This tree (Pandanus tectorius) has many names, including Hala and Screw-pine, but my favorite is Tourist Pineapple, because the fruits fool unsuspecting visitors. This primitive plant is found in fossil records all over the world, including as far away as Europe. It was assumed to be an introduced plant in Hawaii until a large basalt boulder fell off a mountain in Kaua’i, breaking in half and revealing a 1.4 million-year-old Hala fossil. There are so many invasive and introduced plants in Hawai’i, it’s heartening to hear about this survivor that is native to pretty much everywhere.
The plant starts out looking like a particularly vicious grass with saw-toothed edges. The leaves were used to weave sails and are still woven today into mats, baskets and other decorative items.
It develops into a “Dr. Suess” tree with stilt-like roots. The plants are male and female, with the female fruit resembling a green pineapple until it breaks apart into separate pieces called keys. The keys were eaten in times of famine, which leads me to believe they are not too tasty otherwise.
Reforestation friend or invasive foe?
This tree with the distinctive flat-topped profile and graceful foliage is saddled with the common name Moluccan albizia. The Latin name’s no better: Paraserianthes falcataria. It’s native to New Guinea and the surrounding islands but was brought to Hawai’i as part of reforestation efforts in the late 19th century. Native forests had declined due to a variety of reasons related to European colonization and exploitation.
Like many other legumes, Moluccan albizia is a fast grower and reseeds freely. It is sometimes referred to as the “miracle tree” for the speed of its growth, and may be the fastest growing tree in the world. It is planted as a shade tree for coffee plantations. Some sources say it’s weedy and invasive in Hawaii, some say it isn’t.
I hope it’s not a weed. I don’t want to feel guilty for liking this tree.
Rising agroforestry star
Breadfruit (Artocarpus altilis) is a member of the fig family, brought to Hawai’i by Polynesian settlers. A descendant of the wild breadnut (Artocarpus camansi), breadfruit does not produce viable seed. It can only be reproduced from cuttings.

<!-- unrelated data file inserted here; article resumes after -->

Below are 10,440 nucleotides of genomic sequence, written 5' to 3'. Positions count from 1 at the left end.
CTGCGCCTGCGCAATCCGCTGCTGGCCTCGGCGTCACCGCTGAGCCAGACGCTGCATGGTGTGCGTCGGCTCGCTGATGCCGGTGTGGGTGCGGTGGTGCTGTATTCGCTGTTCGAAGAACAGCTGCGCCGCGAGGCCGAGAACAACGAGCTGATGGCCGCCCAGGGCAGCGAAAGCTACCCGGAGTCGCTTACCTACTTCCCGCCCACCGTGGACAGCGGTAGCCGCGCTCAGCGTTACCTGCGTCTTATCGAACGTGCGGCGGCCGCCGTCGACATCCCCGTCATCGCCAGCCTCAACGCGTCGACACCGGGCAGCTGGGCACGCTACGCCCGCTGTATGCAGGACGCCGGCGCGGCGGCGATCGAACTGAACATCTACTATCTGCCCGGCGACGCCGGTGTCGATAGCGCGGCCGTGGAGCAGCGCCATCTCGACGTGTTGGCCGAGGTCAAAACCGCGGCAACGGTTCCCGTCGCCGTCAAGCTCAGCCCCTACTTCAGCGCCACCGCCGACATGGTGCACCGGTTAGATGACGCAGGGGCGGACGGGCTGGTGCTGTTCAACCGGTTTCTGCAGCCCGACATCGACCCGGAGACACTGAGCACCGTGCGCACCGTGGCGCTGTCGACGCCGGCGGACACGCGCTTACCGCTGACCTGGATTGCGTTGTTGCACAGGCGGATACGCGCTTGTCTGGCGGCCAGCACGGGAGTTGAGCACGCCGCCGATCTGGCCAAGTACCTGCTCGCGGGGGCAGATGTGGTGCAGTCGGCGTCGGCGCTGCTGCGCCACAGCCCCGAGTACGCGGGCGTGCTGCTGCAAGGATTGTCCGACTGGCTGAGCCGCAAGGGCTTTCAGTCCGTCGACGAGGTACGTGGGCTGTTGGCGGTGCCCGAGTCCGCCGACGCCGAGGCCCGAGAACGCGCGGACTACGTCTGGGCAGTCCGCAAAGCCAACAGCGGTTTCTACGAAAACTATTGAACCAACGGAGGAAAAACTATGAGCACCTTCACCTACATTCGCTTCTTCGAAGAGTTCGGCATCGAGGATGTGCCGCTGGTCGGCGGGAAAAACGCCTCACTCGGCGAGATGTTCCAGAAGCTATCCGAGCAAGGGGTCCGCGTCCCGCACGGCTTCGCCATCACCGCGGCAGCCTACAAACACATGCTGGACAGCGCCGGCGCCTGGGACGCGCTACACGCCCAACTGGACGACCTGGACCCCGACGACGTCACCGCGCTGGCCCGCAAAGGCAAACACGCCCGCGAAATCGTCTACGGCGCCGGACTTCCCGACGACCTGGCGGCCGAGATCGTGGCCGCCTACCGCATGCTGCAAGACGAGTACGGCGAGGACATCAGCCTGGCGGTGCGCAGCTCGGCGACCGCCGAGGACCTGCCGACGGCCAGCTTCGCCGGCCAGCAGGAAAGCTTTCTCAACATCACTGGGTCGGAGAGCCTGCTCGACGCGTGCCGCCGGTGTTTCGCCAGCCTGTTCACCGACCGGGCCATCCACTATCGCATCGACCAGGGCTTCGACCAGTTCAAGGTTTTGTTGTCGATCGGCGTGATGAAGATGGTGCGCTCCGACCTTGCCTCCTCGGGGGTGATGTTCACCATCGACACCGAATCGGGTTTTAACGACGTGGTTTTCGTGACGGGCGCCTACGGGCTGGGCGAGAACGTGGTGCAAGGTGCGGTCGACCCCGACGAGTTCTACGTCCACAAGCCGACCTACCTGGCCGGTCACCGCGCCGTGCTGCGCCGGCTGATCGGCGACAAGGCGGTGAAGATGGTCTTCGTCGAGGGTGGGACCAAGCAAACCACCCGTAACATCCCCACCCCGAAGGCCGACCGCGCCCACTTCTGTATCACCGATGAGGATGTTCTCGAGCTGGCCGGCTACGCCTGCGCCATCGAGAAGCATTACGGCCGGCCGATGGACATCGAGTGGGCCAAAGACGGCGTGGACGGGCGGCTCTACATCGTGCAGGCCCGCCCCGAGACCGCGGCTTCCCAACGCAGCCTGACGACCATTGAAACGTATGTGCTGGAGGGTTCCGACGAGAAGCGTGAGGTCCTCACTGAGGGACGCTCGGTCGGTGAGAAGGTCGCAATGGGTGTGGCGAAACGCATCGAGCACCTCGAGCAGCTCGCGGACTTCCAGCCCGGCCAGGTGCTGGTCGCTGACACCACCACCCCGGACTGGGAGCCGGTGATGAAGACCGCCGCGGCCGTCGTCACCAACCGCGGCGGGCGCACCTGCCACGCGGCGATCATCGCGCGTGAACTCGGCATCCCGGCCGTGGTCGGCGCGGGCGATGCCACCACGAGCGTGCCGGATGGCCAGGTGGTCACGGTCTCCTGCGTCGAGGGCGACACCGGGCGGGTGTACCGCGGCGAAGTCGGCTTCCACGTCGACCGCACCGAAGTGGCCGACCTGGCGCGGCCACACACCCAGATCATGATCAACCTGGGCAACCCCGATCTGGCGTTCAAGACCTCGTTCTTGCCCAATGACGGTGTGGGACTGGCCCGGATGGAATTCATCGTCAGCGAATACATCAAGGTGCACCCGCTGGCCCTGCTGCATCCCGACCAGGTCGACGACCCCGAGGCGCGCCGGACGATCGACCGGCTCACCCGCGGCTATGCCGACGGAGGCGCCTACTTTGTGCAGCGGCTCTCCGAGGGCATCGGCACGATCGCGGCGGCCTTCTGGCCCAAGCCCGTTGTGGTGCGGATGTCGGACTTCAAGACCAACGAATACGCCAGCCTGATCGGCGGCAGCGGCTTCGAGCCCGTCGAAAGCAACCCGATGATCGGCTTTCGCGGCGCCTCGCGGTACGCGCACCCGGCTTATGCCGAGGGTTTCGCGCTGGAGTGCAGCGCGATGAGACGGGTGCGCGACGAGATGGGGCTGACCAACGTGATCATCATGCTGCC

Like most temperate zone dwellers, I had barely heard of breadfruit before visiting the National Tropical Botanical Garden (NTBG)., but it has been a staple crop in the tropics for centuries. It may hold the key to alleviating world hunger. According to NTBG, more than 80% of the world’s hungry live in zones suitable for growing breadfruit. Would global warming increase its range in the future?
Breadfruit is extremely nutritious and can be eaten a variety of ways including dried and ground into flour. The Wall Street Journal falsely called it “all but inedible” in 2011, but the author wrote a more positive article about breadfruit three weeks later.
I had it at an NTBG volunteer potluck in a meat casserole, cubed like tofu. Like tofu, it took on the flavor of whatever it was cooked with. Tofu gradually became more accepted in Western cuisine – perhaps breadfruit will follow suit. As world population grows, we can’t afford to ignore this crop.
Visit the Arborism blog for more pictures of the natural world in Kaua’i.
Ellyn Shea is a consulting arborist and garden educator in San Francisco. All photos are her own, except where noted.
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